Black Feminist Literary Criticism
Past and Present – With an Introduction by Cheryl A. Wall
Table Of Contents
- About the editor
- About the book
- This eBook can be cited
- Table of Contents
- The Writer as Critic in the Emergence of Black Feminism
- Home Girls and Sister Outsider: The Roots of Black Feminist Literary Criticism
- New Directions and Contradictory Impulses: The Development of Black Feminist Literary Theory
- Literary Tradition and Black Aesthetics Revisited: Black Feminist Approaches to African American Literature in the Twenty-First Century
- From White Gaze to Black Female Resistance: Street Lit and Popular Cultural Productions in Black Feminist Theorizing
- Blackness and Whiteness Within and Without the U.S. Context: Pushing the (National) Boundaries of Black Feminist Literary Criticism
- Note on Contributors
- Select Bibliography
← 10 | 11 →Preface
In her recent poetry collection The New Black (2011), Evie Shockley crafts a poem in memory of Audre Lorde, Toni Cade Bambara, Sherley Anne Williams, Barbara Christian, Claudia Tate, June Jordan, and Nellie Y. McKay to pay homage to women who, despite having lost their battle with cancer, left a tremendous legacy.1 As artists and scholars, they channeled into their work love, courage, and beauty, insisting on the transforming potential of literature. Each of these women holds a special place among the founding mothers of black feminist criticism.
This volume has grown out of respect for the scholarship of these women as well as those whose writing continues in line with their legacy. Its genesis can be loosely linked to three events. Event One: In 2006, within its section on “Theories and Methodologies,” PMLA, the journal of the Modern Language Association of America, published ten essays by prominent feminist scholars addressing the issue of the relevance of feminist criticism in the twenty-first century. Titled “Symposium: Feminist Criticism Today: In Memory of Nellie McKay,” the selection of essays paradoxically failed to include a black feminist scholar’s perspective on the issue under examination.2 Instead, it featured an interview with McKay, the late pioneering black feminist critic, recording her memories about the past life of black feminist literary criticism: the emergence of black literature in the academy, and the establishment of black women’s literature in the canon. This oversight left an unanswered question: what is a black feminist response to the issue of the relevance of feminist literary criticism in the twenty-first century?
Event Two: The following year, Signs: Journal of Women in Culture and Society published Farah Jasmine Griffin’s essay “That the Mothers May Soar and the Daughters May Know Their Names: A Retrospective of Black Feminist Literary Criticism.” In this essay, Griffin reviews the production of black feminist literary criticism, noting that by the mid-1990s it had become “one of the most intellectually exciting and fruitful developments in American literary criticism.”3 ← 11 | 12 →Although she admits that it has experienced a backlash, she argues that black feminist criticism in the twenty-first century continues to offer a useful mode of analysis and strategy of reading, and that many scholars are continuing to expand the field. Her words resonate in Event Three. In 2010, Differences: A Journal of Feminist Cultural Studies published Ann DuCille’s essay “The Short Happy Life of Black Feminist Theory,” which returned to the question of black feminist literary criticism in the new millennium.4 Arguing that its “short happy life” in academia may have ended in the latter part of the 1990s, the essay demonstrates that as a mode of analysis and a strategy of reading, black feminist criticism has lost none of its strength and potential, and that there are still new paths to take, new trajectories to chart.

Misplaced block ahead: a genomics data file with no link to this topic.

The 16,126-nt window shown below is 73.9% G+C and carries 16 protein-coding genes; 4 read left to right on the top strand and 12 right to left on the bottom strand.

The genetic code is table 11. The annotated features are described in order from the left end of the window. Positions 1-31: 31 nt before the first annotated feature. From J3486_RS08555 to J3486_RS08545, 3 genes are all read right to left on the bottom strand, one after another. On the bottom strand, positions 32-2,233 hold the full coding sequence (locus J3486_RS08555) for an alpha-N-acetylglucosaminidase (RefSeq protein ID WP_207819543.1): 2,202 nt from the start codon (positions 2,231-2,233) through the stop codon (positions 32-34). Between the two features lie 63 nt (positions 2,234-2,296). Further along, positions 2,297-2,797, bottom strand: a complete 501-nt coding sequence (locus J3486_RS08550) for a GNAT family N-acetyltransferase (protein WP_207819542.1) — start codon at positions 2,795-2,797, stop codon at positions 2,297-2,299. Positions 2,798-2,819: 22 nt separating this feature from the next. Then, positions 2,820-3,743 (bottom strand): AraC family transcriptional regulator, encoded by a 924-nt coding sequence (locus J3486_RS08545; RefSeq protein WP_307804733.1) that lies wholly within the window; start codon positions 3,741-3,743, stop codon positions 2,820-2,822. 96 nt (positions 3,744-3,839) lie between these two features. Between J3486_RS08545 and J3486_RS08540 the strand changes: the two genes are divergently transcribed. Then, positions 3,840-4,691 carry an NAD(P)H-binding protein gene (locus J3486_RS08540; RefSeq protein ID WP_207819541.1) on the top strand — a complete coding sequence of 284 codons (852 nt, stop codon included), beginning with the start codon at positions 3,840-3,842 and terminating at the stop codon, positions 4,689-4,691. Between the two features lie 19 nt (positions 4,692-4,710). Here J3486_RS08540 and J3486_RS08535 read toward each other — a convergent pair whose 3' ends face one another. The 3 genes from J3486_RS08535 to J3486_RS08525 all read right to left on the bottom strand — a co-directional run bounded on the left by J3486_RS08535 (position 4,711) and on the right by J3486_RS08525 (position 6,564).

This volume attempts to trace the trajectories in black feminist criticism that have emerged in American scholarship since the late 1990s, focusing on the field’s theoretical contributions to American and English literary production and their impact on other disciplines. Its aim is not to present an exhaustive, comprehensive list of all the trajectories in or theoretical contributions of black feminist literary criticism; clearly, this would be beyond the scope of a project such as this.5 Instead, the volume aims to provide space for exploring, in a more coherent and compact way, scholarship that deserves to be treated as a subject of inquiry in the form of a book-length publication.
Since its inception, black feminist criticism has produced a number of sophisticated theoretical works that have challenged traditional approaches to (black) literature as well as assumptions about the canon, the concept of tradition, narrative conventions, and more. Scholars have taken note of these works, yet their writing about black feminist literary-theoretical production has been limited to individual essays, reviews, summary chapters/entries in encyclopedic volumes of African American literature, introductory pages in collections of essays, readers and anthologies related to American literary criticism, and summary chapters/entries in volumes about black feminism, black literary theory or feminist literary theory. While this scholarship is significant and provides an excellent overview of the field’s theoretical production, it needs to be expanded. This project hopes to do just that.